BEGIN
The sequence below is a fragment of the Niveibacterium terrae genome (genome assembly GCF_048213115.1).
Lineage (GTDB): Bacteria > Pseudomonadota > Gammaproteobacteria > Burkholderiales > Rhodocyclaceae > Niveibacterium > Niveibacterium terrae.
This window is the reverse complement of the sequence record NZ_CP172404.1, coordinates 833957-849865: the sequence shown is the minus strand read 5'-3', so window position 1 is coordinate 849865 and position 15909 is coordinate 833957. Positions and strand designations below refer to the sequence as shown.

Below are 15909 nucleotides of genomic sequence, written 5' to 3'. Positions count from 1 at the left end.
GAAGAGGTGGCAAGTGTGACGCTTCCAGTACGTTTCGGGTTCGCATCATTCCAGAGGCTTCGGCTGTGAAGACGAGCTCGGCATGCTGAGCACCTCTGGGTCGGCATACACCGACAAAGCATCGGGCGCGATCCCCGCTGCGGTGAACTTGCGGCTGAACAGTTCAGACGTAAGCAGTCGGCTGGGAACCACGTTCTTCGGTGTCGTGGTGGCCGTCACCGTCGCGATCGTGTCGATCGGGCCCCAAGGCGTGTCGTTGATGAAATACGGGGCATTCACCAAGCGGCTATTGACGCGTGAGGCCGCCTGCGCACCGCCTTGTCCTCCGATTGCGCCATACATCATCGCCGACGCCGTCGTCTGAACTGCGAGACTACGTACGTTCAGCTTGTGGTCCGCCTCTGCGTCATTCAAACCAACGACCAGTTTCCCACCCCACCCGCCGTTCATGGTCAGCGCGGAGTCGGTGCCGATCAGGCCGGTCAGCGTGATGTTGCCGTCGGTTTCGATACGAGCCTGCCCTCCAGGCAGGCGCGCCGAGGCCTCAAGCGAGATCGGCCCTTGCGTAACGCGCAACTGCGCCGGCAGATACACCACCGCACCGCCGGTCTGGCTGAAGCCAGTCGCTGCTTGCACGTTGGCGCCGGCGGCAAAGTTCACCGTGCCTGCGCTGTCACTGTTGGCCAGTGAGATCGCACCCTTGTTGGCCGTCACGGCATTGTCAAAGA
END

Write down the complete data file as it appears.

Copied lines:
The sequence below is a fragment of the Niveibacterium terrae genome (genome assembly GCF_048213115.1).
Lineage (GTDB): Bacteria > Pseudomonadota > Gammaproteobacteria > Burkholderiales > Rhodocyclaceae > Niveibacterium > Niveibacterium terrae.
This window is the reverse complement of the sequence record NZ_CP172404.1, coordinates 833957-849865: the sequence shown is the minus strand read 5'-3', so window position 1 is coordinate 849865 and position 15909 is coordinate 833957. Positions and strand designations below refer to the sequence as shown.

Below are 15909 nucleotides of genomic sequence, written 5' to 3'. Positions count from 1 at the left end.
GAAGAGGTGGCAAGTGTGACGCTTCCAGTACGTTTCGGGTTCGCATCATTCCAGAGGCTTCGGCTGTGAAGACGAGCTCGGCATGCTGAGCACCTCTGGGTCGGCATACACCGACAAAGCATCGGGCGCGATCCCCGCTGCGGTGAACTTGCGGCTGAACAGTTCAGACGTAAGCAGTCGGCTGGGAACCACGTTCTTCGGTGTCGTGGTGGCCGTCACCGTCGCGATCGTGTCGATCGGGCCCCAAGGCGTGTCGTTGATGAAATACGGGGCATTCACCAAGCGGCTATTGACGCGTGAGGCCGCCTGCGCACCGCCTTGTCCTCCGATTGCGCCATACATCATCGCCGACGCCGTCGTCTGAACTGCGAGACTACGTACGTTCAGCTTGTGGTCCGCCTCTGCGTCATTCAAACCAACGACCAGTTTCCCACCCCACCCGCCGTTCATGGTCAGCGCGGAGTCGGTGCCGATCAGGCCGGTCAGCGTGATGTTGCCGTCGGTTTCGATACGAGCCTGCCCTCCAGGCAGGCGCGCCGAGGCCTCAAGCGAGATCGGCCCTTGCGTAACGCGCAACTGCGCCGGCAGATACACCACCGCACCGCCGGTCTGGCTGAAGCCAGTCGCTGCTTGCACGTTGGCGCCGGCGGCAAAGTTCACCGTGCCTGCGCTGTCACTGTTGGCCAGTGAGATCGCACCCTTGTTGGCCGTCACGGCATTGTCAAAGA